This article by The China NGO Project, a new platform from ChinaFile, focuses on China's performance in the 2018 Doing Good Index.
China Is ‘Doing Okay’ in Terms of Philanthropy and Private Social Investment, Says Report
The Doing Good Index 2018, a benchmark study by the Centre for Asian Philanthropy and Society (CAPS), collected data from more than 1,500 non-profit organizations across 15 Asian economies and mapped the environment for philanthropy and private social investment in each. The Index looks specifically at groups it calls “Social Delivery Organizations,” which refers to “organizations that are engaged in delivering a product or service that addresses a societal need.”
The index comprises 35 indicators, grouped into four sub-indexes, showing all aspects of the supply and demand for philanthropic giving. Using these indicators, the 15 economies are filtered into four broad clusters: “Doing Well,” “Doing Better,” “Doing Okay,” and “Not Doing Enough.” Each cluster denotes the distance left for each economy to work towards achieving a conducive environment for philanthropic work. According to the report, China comes in under the “Doing Okay” category. It falls short of Thailand, Hong Kong, and Singapore, stands on the same level as India and Pakistan, and performs better than Indonesia and Myanmar.
The Index is a broad survey of Asia generally; below are some of the report’s findings on China.
Regulatory and Social Impediments to Philanthropic Giving
– Implementation of the Foreign NGO Law since January 2017 has introduced greater hurdles to foreign NGOs looking to operate in China.
– Domestic non-profits face restrictions on receipt of foreign cash. As stated in the report, organizations in the education and health sectors in China are “more sensitive to this drop and may need to scale back or look for alternative funding sources” to continue operating.
– A low tax deduction rate hinders more charitable giving. Tax deduction rates serve as a signal of government priorities in addition to reducing donors’ tax liabilities. In China, tax deduction rates for charitable giving are 30 percent for individuals and 12 percent for corporations, as compared with rates of 100 percent in economies such as the Philippines, Vietnam, and Sri Lanka. The report notes that this measure brought down China’s overall score in the index, but that reforms to tax deductions could potentially be “game-changers in unleashing private social investment.”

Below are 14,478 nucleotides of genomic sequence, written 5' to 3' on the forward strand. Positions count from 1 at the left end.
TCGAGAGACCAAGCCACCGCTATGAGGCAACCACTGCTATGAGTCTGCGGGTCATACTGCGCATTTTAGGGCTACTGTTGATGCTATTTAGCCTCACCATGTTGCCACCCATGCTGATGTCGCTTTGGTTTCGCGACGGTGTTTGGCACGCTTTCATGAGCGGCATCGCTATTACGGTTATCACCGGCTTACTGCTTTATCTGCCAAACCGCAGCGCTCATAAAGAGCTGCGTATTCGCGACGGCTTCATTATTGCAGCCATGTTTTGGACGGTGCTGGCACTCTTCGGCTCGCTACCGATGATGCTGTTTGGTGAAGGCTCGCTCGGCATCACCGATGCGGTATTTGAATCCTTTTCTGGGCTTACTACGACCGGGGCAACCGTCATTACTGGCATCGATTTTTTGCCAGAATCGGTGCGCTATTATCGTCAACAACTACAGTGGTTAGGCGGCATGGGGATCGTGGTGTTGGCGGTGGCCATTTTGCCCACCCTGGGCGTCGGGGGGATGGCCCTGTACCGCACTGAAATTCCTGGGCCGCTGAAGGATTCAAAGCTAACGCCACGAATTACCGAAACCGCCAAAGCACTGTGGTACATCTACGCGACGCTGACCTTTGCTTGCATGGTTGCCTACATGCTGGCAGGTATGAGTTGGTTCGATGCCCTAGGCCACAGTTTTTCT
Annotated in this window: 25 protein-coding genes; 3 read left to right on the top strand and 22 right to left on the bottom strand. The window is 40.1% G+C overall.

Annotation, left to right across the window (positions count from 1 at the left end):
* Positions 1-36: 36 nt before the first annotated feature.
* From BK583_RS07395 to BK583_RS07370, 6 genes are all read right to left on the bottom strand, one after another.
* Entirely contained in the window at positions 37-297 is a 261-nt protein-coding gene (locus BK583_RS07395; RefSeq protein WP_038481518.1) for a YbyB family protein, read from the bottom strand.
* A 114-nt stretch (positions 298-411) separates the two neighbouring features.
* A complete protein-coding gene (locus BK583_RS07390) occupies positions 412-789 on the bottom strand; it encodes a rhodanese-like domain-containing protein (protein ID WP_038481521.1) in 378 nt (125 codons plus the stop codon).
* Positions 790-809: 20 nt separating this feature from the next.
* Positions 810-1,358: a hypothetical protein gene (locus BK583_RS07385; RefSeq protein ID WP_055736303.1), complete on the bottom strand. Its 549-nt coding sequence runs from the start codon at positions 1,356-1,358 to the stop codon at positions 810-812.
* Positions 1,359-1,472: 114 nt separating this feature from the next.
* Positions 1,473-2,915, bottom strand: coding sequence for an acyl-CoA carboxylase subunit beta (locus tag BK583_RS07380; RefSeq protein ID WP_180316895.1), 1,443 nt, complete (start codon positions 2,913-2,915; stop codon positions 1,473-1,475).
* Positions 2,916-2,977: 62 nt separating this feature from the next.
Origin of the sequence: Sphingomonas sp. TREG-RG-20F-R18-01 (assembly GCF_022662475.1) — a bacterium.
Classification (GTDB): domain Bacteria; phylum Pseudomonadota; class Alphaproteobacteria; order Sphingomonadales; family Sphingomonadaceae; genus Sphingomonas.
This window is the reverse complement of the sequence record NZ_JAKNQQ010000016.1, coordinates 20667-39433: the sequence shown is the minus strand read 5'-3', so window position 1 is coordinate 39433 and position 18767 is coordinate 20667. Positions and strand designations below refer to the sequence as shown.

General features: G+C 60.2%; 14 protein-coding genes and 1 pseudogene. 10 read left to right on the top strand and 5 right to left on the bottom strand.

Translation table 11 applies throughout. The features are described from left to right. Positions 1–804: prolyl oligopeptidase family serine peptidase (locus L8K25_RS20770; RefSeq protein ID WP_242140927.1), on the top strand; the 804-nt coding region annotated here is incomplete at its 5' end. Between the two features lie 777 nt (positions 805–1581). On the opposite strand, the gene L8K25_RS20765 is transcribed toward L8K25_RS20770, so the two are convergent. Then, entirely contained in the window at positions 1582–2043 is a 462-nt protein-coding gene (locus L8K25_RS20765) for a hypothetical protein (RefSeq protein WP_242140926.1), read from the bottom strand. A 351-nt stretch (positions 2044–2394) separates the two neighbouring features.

– A lack of faith in non-profits drives low levels of individual charitable giving. This trust deficit could stem from a lack of transparency about organizations’ agendas, their methods for distributing funds, as well as high-profile scandals associated with charitable organizations. Two-thirds of the Chinese respondents to the Doing Good Index survey reported that they still feel the funding effects of a widely-reported scandal involving the Red Cross in 2011.
Nurturing a Healthy Ecosystem for Philanthropy
– China provides a number of incentives for philanthropy, including awards and volunteering and training programs.
– Chinese social delivery organizations ranked first among the 15 economies surveyed in their use of crowdfunding, which aims to raise small individual donations from a large number of people through the Internet. 57 percent of surveyed non-profits said they currently using crowdfunding and 80 percent said they intended to use it in the near future. The report made note of Tencent’s annual crowdfunding charity event as a key example of the large amounts of money that can be raised through this mechanism.
– Chinese non-profits are much more likely than other regional economies to be the recipient of government social service delivery contracts. 64 percent of surveyed non-profits had fulfilled government contracts. Government procurement offers non-profits the opportunity to generate revenue and to supplement donations with a reliable source of additional funding; it can also allow the government to test out new service delivery methods and promote innovation.